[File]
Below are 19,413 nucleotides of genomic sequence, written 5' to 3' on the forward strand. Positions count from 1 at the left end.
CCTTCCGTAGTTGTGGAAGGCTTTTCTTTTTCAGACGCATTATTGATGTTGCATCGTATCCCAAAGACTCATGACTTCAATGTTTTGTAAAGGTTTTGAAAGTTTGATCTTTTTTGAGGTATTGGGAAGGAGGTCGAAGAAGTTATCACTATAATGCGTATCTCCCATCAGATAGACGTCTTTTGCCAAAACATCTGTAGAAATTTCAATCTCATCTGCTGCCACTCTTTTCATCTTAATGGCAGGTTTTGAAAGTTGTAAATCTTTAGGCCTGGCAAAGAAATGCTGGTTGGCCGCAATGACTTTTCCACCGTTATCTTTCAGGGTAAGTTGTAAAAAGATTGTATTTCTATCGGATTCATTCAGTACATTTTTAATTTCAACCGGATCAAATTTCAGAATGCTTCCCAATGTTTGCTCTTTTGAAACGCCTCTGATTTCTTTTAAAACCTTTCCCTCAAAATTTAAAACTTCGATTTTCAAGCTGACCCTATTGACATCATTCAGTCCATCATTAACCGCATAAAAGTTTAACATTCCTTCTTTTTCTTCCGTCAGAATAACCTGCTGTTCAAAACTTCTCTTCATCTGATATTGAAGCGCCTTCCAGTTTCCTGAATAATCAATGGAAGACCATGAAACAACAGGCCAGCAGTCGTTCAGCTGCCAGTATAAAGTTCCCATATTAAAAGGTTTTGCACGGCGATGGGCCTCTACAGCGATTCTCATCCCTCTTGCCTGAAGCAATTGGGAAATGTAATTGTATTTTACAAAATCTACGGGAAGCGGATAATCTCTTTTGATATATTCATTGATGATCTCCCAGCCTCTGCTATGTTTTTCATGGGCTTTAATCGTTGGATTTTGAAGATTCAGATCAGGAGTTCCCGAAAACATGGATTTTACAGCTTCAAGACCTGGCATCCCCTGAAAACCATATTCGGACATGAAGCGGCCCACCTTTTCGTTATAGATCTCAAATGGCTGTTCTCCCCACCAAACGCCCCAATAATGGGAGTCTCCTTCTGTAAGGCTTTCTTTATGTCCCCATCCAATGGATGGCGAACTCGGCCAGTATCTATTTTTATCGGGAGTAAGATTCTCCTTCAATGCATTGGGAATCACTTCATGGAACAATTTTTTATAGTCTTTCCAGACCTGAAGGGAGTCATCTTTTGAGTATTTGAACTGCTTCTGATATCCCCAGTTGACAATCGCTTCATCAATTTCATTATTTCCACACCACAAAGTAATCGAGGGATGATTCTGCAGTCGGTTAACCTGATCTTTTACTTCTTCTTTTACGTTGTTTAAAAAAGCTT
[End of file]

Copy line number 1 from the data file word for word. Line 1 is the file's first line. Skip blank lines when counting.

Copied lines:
Below are 19,413 nucleotides of genomic sequence, written 5' to 3' on the forward strand. Positions count from 1 at the left end.